The cuisine and atmosphere of a foreign cuisine restaurant can be enjoyed by people of all ages. As long as you enter the restaurant open to new ideas and open to trying new things, it will be an experience to remember. It appeals to many people because it is different than a typical American restaurant. So, if someone is interested in trying something new and gaining a fun, welcoming experience, then these are the restaurants to try.
Competition - Kristina
Foreign Cuisine's have established themselves in the United States. When entering any market usually companies that are domestic are the main competitors. The main types of restaurants that are competitors to the foreign cuisine restaurant are the fast food and American style fine food restaurants.
Fast food restaurants pose a threat to the foreign cuisine restaurants. There are many competitors the foreign cuisine restaurant has that cater to the American style. Americans are typically people that are concerned about time and are usually on the go. Fast Food Restaurants such as Wendy's, McDonald's and Burger King all offer a typical American style meal such as hamburgers, french fries, chicken and salads for a cheap cost, and made fast. While they may cater to the American style all of the fast food restaurtants have started to alter their menu to offer things that are foreign giving them more of a competitive advantage. For example, Wendy's now offers a sweet and sour chicken, which caters to the Chinese culture.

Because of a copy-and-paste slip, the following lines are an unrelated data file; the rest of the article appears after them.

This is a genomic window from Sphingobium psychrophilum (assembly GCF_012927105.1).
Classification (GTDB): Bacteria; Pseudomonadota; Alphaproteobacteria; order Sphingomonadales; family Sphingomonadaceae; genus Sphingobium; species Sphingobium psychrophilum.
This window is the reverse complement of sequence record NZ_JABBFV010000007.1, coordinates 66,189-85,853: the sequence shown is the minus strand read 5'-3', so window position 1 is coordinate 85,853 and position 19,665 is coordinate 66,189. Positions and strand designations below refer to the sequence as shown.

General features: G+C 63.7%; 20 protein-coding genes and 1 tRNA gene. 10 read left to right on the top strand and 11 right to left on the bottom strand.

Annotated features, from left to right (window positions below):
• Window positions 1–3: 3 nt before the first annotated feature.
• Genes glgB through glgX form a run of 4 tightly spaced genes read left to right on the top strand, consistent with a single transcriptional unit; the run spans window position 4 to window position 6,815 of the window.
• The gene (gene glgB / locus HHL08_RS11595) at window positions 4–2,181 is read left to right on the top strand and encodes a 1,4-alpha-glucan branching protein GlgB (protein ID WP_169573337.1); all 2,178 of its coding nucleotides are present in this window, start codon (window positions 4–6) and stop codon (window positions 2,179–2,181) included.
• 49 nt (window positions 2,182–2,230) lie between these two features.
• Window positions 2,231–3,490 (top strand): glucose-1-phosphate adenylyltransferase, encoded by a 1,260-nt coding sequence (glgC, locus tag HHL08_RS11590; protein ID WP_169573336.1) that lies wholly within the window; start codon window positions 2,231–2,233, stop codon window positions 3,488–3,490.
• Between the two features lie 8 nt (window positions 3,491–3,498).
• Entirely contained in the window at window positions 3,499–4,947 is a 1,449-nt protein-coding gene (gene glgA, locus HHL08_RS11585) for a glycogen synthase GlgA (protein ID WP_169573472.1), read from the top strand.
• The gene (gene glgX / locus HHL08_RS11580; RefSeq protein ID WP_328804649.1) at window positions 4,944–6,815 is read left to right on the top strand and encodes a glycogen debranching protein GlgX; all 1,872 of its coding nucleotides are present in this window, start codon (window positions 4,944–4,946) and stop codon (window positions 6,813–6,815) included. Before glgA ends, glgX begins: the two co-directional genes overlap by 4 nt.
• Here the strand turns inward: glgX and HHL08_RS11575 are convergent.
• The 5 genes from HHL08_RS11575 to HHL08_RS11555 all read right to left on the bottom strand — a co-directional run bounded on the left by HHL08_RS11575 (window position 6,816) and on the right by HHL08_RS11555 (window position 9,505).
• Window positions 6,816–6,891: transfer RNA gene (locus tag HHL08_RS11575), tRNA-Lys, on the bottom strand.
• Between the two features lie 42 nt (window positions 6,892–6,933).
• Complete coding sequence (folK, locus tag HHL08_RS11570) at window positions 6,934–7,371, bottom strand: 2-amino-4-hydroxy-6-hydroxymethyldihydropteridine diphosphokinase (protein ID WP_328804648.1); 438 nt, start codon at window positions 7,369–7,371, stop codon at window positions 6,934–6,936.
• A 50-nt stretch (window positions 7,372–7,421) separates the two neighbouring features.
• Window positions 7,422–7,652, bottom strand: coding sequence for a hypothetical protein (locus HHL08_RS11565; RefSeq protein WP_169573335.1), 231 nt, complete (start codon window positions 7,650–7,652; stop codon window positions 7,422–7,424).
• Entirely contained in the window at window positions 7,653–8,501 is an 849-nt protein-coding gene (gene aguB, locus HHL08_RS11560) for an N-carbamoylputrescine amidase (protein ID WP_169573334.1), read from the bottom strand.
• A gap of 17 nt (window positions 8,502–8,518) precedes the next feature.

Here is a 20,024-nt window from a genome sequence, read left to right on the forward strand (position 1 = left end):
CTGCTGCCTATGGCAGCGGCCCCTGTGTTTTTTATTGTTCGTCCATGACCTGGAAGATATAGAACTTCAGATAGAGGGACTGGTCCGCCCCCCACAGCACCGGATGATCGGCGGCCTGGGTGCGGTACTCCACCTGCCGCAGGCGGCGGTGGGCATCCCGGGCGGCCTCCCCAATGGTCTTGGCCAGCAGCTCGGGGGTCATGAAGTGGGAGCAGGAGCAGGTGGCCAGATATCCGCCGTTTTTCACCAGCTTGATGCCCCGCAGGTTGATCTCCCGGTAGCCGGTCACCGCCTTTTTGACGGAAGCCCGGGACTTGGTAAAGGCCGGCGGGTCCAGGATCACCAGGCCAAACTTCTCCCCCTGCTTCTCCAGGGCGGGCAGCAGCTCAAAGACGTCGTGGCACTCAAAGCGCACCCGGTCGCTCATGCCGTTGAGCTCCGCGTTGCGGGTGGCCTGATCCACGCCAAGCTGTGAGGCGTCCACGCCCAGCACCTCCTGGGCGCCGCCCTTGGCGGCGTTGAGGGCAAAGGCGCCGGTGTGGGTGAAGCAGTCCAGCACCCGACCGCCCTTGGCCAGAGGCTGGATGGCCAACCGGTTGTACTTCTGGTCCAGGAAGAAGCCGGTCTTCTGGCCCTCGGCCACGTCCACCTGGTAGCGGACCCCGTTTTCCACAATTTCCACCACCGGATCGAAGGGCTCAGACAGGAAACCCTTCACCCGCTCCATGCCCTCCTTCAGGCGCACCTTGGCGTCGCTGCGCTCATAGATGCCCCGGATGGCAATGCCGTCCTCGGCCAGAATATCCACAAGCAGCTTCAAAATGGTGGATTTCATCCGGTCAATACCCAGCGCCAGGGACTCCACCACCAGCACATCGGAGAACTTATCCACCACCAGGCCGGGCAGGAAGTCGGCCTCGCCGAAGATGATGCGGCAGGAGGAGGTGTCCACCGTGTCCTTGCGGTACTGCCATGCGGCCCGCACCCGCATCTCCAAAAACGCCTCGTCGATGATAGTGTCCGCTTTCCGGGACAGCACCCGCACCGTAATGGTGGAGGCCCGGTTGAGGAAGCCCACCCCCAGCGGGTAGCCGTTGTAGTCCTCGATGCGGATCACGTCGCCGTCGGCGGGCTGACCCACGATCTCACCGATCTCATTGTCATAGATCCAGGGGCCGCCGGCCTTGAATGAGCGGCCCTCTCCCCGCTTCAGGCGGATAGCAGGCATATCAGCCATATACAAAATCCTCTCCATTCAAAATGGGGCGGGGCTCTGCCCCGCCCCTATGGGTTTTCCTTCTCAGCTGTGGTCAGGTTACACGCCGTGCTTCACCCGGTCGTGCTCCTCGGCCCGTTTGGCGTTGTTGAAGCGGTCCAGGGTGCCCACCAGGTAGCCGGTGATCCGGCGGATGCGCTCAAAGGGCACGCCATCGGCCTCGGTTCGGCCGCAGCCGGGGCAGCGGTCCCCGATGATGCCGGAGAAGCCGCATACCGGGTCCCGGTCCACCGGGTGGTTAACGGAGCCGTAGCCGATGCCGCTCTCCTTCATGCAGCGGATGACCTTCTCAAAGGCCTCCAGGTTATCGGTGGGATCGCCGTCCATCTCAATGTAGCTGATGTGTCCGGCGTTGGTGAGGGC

American style restaurants are also competition to the industry. Restaurants such as Not your Average Joes and the Cheesecake Factory are both American style restaurants that offer items that cater to the typical American meal. Meals are similar to what a fast food restaurant may offer, but for a higher price, better quality and takes a little bit longer. Fine food restaurants have started offering foreign meals as well. Cheesecake Factory now offers many Thai style meals, along with Italian style pastas and pizzas. Food like pastas and pizza has came as such a normal meal to Americans many of us forget that it's originally from Italy and is considered a foreign meal which almost every restaurant seems to offer.
A more adventurous consumer base allows much more latitude in menu design and product offerings. A number of US chains now offer a range of spicier, bolder flavors (Euromonitor International).